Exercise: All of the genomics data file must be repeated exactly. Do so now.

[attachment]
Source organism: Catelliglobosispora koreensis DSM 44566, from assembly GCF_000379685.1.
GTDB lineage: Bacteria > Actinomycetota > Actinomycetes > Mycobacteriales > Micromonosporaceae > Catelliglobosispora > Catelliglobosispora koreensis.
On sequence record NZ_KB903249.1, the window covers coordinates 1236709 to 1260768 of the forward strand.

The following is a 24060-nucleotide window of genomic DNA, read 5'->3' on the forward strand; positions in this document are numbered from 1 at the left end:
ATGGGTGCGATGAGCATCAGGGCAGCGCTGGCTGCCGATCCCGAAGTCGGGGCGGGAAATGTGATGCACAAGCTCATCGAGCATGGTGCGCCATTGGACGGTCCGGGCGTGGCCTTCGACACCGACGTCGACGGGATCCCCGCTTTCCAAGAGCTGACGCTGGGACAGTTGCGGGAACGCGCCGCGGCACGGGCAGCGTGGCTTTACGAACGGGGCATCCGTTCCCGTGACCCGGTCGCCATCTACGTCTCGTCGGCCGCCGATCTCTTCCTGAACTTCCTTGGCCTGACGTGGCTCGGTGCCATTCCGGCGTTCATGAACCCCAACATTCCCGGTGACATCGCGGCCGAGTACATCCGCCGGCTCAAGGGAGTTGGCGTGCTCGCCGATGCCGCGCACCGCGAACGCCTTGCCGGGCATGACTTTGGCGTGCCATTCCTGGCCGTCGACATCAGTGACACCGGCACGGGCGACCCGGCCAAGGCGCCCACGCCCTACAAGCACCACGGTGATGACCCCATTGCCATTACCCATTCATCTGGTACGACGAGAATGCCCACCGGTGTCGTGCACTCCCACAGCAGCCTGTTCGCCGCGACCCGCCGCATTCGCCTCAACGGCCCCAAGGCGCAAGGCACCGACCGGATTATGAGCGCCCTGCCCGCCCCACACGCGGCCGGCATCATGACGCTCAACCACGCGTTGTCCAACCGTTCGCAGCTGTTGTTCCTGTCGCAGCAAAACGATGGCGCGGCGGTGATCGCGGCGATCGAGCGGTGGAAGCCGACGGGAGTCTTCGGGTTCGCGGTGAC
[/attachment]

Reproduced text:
Source organism: Catelliglobosispora koreensis DSM 44566, from assembly GCF_000379685.1.
GTDB lineage: Bacteria > Actinomycetota > Actinomycetes > Mycobacteriales > Micromonosporaceae > Catelliglobosispora > Catelliglobosispora koreensis.
On sequence record NZ_KB903249.1, the window covers coordinates 1236709 to 1260768 of the forward strand.

The following is a 24060-nucleotide window of genomic DNA, read 5'->3' on the forward strand; positions in this document are numbered from 1 at the left end:
ATGGGTGCGATGAGCATCAGGGCAGCGCTGGCTGCCGATCCCGAAGTCGGGGCGGGAAATGTGATGCACAAGCTCATCGAGCATGGTGCGCCATTGGACGGTCCGGGCGTGGCCTTCGACACCGACGTCGACGGGATCCCCGCTTTCCAAGAGCTGACGCTGGGACAGTTGCGGGAACGCGCCGCGGCACGGGCAGCGTGGCTTTACGAACGGGGCATCCGTTCCCGTGACCCGGTCGCCATCTACGTCTCGTCGGCCGCCGATCTCTTCCTGAACTTCCTTGGCCTGACGTGGCTCGGTGCCATTCCGGCGTTCATGAACCCCAACATTCCCGGTGACATCGCGGCCGAGTACATCCGCCGGCTCAAGGGAGTTGGCGTGCTCGCCGATGCCGCGCACCGCGAACGCCTTGCCGGGCATGACTTTGGCGTGCCATTCCTGGCCGTCGACATCAGTGACACCGGCACGGGCGACCCGGCCAAGGCGCCCACGCCCTACAAGCACCACGGTGATGACCCCATTGCCATTACCCATTCATCTGGTACGACGAGAATGCCCACCGGTGTCGTGCACTCCCACAGCAGCCTGTTCGCCGCGACCCGCCGCATTCGCCTCAACGGCCCCAAGGCGCAAGGCACCGACCGGATTATGAGCGCCCTGCCCGCCCCACACGCGGCCGGCATCATGACGCTCAACCACGCGTTGTCCAACCGTTCGCAGCTGTTGTTCCTGTCGCAGCAAAACGATGGCGCGGCGGTGATCGCGGCGATCGAGCGGTGGAAGCCGACGGGAGTCTTCGGGTTCGCGGTGAC